I’ve been running these NiMH cells of AA size in Eve smart home devices for two and a half years gradually replacing alkaline batteries as they became exhausted. My only issue has been that the low battery warnings on the Eve devices are almost always set since the batteries have a lower voltage even when full, even though the batteries have plenty of power to run the device. One thus cannot rely on the low battery warning to flag the need to change the batteries, and so I have adopted a pattern of swapping freshly recharged batteries for part-discharged batteries on a quarterly basis. Over the first weekend of the first quarter I work my way around the house room by room swapping and recharging batteries.

After two and a half years I’ve acquired multiple types of rechargeable NiMH batteries from different brands or of different capacities. I make a habit of charging and using only like cells together.

So far I’ve had no failures of rechargeable batteries.

The latest change is that I managed to locate a rechargeable replacement for the 1/2AA non-rechargeable lithium batteries used in the door/window sensors. These 1/2AA batteries are half the length of a regular AA battery, but are 3.7 Volts rather than the 1.5 Volts of an alkaline cell. The voltage of these rechargeable cells is the same as the standard non-rechargeable equivalents so hopefully the near-continuous low voltage warnings can be avoided.

1/2AA batteries with Lithium-based chemistries are commonly described as being of size 14250 – that is a diameter of approximately 14 mm and a height of 250 1/10ths of a millimetre (I.e. 25 mm).

Next time a door or window sensor battery requires changing I’ll be able to put these to the test.

Tapping the Admiral

I was recently amused to see a smart home feature in a television advertisement for Admiral Insurance. In that advertisement George the householder meets The Admiral outside the local bistro and, as the day is set to be warm, decides to turn down his smart heating from his smart phone.

George and The Admiral

Unfortunately George manages to hit the wrong button on his smartphone and instead of turning off the heating manages to open the garage door.

An unfortunate chain of events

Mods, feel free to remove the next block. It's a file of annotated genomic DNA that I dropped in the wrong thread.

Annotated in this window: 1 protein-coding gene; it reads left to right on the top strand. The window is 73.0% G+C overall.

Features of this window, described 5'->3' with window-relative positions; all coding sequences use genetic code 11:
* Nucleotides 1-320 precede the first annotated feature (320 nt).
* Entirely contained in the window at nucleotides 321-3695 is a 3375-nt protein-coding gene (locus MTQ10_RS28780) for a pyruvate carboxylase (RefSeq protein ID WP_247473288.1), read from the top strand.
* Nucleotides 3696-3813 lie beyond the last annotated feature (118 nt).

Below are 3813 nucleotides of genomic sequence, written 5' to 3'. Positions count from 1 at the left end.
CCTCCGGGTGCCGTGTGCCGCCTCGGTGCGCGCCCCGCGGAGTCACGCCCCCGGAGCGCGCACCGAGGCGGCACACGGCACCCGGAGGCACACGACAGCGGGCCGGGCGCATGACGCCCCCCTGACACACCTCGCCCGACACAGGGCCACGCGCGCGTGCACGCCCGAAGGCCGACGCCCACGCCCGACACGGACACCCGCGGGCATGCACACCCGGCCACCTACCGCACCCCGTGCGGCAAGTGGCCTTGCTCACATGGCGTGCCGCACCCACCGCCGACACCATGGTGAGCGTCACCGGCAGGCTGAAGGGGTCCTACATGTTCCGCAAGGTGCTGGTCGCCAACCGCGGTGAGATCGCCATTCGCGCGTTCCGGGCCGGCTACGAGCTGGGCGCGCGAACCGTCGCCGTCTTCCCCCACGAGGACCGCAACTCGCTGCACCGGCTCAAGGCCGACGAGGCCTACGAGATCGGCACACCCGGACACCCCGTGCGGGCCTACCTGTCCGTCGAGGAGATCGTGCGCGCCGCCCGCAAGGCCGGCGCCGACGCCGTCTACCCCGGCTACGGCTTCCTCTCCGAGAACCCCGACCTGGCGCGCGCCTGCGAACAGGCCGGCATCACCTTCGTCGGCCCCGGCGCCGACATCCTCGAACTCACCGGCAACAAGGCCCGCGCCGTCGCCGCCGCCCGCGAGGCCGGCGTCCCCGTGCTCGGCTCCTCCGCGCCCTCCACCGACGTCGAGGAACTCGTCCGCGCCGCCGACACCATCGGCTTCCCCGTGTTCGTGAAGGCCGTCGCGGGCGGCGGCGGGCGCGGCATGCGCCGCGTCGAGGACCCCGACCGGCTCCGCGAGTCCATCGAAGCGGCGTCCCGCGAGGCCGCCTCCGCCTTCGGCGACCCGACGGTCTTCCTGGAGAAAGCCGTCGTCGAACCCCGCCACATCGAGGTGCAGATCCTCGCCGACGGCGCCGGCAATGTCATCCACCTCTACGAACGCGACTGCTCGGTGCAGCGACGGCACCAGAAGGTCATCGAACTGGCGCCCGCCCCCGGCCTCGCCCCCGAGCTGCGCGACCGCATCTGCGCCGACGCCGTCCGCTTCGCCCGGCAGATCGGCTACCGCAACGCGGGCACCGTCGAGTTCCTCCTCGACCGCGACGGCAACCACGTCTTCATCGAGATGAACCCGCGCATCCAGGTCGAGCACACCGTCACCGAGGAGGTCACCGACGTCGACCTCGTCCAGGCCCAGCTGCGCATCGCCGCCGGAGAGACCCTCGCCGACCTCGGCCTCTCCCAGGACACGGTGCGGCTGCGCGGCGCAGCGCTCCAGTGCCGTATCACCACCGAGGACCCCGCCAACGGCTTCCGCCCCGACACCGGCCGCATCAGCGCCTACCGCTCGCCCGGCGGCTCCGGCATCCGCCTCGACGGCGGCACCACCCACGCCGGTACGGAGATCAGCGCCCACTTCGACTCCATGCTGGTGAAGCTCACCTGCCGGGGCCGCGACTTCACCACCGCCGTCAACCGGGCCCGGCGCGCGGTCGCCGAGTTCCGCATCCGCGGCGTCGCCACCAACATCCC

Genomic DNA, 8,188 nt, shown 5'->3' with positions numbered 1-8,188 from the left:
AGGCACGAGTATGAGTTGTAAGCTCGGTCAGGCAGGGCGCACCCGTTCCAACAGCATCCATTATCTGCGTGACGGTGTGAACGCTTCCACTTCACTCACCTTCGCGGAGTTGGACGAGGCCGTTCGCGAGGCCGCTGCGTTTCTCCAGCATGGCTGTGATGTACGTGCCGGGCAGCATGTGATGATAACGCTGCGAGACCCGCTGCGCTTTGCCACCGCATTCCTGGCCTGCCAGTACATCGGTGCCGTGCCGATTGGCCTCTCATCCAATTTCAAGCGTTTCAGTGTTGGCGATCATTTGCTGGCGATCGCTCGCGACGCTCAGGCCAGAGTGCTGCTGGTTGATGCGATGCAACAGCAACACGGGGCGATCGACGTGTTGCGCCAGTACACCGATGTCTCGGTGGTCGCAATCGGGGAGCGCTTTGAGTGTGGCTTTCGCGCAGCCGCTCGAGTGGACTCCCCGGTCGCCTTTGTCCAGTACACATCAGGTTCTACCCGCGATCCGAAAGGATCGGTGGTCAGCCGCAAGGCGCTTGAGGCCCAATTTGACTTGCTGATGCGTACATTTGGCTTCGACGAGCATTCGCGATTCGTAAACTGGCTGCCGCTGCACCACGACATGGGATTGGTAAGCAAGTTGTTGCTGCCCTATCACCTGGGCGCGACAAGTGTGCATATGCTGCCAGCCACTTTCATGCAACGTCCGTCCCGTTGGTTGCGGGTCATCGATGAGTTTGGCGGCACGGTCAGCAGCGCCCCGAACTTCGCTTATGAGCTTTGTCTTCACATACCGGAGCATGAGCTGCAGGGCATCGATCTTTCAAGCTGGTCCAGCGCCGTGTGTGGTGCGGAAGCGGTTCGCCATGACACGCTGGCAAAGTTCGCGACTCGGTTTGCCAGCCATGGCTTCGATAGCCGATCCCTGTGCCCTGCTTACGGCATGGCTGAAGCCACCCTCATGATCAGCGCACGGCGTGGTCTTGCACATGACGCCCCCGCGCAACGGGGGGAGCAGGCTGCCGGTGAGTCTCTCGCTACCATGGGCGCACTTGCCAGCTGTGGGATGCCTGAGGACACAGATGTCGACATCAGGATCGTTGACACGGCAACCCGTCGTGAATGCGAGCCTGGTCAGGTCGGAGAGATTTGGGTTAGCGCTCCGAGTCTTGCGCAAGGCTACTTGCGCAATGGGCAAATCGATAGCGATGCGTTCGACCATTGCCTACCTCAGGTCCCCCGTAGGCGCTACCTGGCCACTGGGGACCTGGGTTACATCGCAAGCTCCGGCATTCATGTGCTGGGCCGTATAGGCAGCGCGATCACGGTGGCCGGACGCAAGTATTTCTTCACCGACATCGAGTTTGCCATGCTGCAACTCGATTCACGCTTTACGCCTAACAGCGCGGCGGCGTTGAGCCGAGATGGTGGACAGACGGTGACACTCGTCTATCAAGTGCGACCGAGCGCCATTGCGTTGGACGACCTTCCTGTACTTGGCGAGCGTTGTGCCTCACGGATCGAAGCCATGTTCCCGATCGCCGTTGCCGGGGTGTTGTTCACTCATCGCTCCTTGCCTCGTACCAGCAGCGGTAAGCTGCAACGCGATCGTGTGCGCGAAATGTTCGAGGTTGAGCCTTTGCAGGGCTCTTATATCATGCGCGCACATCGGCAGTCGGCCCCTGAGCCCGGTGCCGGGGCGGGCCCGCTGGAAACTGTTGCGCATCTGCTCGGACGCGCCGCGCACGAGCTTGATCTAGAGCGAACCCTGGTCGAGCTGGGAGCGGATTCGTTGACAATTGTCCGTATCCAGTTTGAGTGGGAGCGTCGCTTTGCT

The opening garage door hits George’s red car, which hits the yellow car, and pushes down the boundary wall onto the road. George witnesses all this as it turns out that the bistro is on the opposite side of the road to his home, so has a go with another button.

Sprinklers on

George’s second attempt at adjusting the heating is no more successful as he manages to turn the fire sprinklers on which floods the house. Hopefully George has more than just multi-car Insurance.

So, besides amusement, what else might we gain from George’s issues?

  1. Firstly, I’ll observe that in my home you can put the whole heating system into summer which disables heating completely (such as in the summer), or vacation which disables the schedules but which continues to heat as necessary to maintain a minimum temperature (such as winter frost protection), or turn off the radiators in individual rooms, or turn down the temperature until such time as the schedule turns them back up.
  2. You don’t always get many characters to label a device or scene, but it does need to be clear what function will be achieved by pushing the button. (I find rules particularly frustrating in the Apple Home app as you can’t name rules and it becomes hard to distinguish between them, although Eve’s app which edits the same rules does allow naming and is much clearer for programming rules generally. The WIFIPLUG app also allows the button to be customised with a photograph of the appliance which is quite neat.)